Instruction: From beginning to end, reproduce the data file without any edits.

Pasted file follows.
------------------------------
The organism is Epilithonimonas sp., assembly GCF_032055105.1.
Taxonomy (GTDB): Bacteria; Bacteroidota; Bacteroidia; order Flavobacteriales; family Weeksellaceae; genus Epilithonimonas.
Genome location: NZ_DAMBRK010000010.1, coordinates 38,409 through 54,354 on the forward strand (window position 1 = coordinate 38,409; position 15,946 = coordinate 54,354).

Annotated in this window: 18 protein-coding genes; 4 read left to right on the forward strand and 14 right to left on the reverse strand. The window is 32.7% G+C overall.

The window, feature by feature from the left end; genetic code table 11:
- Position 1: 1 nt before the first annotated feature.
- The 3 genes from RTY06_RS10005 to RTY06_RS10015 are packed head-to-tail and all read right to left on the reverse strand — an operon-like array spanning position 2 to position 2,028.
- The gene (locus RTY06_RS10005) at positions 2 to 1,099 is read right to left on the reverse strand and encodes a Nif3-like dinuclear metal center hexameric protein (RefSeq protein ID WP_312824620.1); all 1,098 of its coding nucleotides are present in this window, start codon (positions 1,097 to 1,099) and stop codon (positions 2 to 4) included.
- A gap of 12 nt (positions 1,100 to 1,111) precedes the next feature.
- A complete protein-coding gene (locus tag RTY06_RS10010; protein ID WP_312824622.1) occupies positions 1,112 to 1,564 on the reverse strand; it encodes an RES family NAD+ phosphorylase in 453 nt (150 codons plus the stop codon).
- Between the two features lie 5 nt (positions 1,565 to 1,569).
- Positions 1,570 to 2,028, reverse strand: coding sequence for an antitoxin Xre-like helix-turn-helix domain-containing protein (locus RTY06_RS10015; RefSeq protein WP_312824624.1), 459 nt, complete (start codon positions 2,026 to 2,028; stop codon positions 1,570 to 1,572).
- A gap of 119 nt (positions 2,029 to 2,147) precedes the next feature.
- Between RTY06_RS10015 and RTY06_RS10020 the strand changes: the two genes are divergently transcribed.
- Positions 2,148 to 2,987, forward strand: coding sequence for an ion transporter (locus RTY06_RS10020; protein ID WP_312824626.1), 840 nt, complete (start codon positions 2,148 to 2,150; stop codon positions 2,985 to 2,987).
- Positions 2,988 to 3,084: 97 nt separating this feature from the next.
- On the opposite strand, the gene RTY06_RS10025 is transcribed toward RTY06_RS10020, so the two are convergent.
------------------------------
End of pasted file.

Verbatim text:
The organism is Epilithonimonas sp., assembly GCF_032055105.1.
Taxonomy (GTDB): Bacteria; Bacteroidota; Bacteroidia; order Flavobacteriales; family Weeksellaceae; genus Epilithonimonas.
Genome location: NZ_DAMBRK010000010.1, coordinates 38,409 through 54,354 on the forward strand (window position 1 = coordinate 38,409; position 15,946 = coordinate 54,354).

Annotated in this window: 18 protein-coding genes; 4 read left to right on the forward strand and 14 right to left on the reverse strand. The window is 32.7% G+C overall.

The window, feature by feature from the left end; genetic code table 11:
- Position 1: 1 nt before the first annotated feature.
- The 3 genes from RTY06_RS10005 to RTY06_RS10015 are packed head-to-tail and all read right to left on the reverse strand — an operon-like array spanning position 2 to position 2,028.
- The gene (locus RTY06_RS10005) at positions 2 to 1,099 is read right to left on the reverse strand and encodes a Nif3-like dinuclear metal center hexameric protein (RefSeq protein ID WP_312824620.1); all 1,098 of its coding nucleotides are present in this window, start codon (positions 1,097 to 1,099) and stop codon (positions 2 to 4) included.
- A gap of 12 nt (positions 1,100 to 1,111) precedes the next feature.
- A complete protein-coding gene (locus tag RTY06_RS10010; protein ID WP_312824622.1) occupies positions 1,112 to 1,564 on the reverse strand; it encodes an RES family NAD+ phosphorylase in 453 nt (150 codons plus the stop codon).
- Between the two features lie 5 nt (positions 1,565 to 1,569).
- Positions 1,570 to 2,028, reverse strand: coding sequence for an antitoxin Xre-like helix-turn-helix domain-containing protein (locus RTY06_RS10015; RefSeq protein WP_312824624.1), 459 nt, complete (start codon positions 2,026 to 2,028; stop codon positions 1,570 to 1,572).
- A gap of 119 nt (positions 2,029 to 2,147) precedes the next feature.
- Between RTY06_RS10015 and RTY06_RS10020 the strand changes: the two genes are divergently transcribed.
- Positions 2,148 to 2,987, forward strand: coding sequence for an ion transporter (locus RTY06_RS10020; protein ID WP_312824626.1), 840 nt, complete (start codon positions 2,148 to 2,150; stop codon positions 2,985 to 2,987).
- Positions 2,988 to 3,084: 97 nt separating this feature from the next.
- On the opposite strand, the gene RTY06_RS10025 is transcribed toward RTY06_RS10020, so the two are convergent.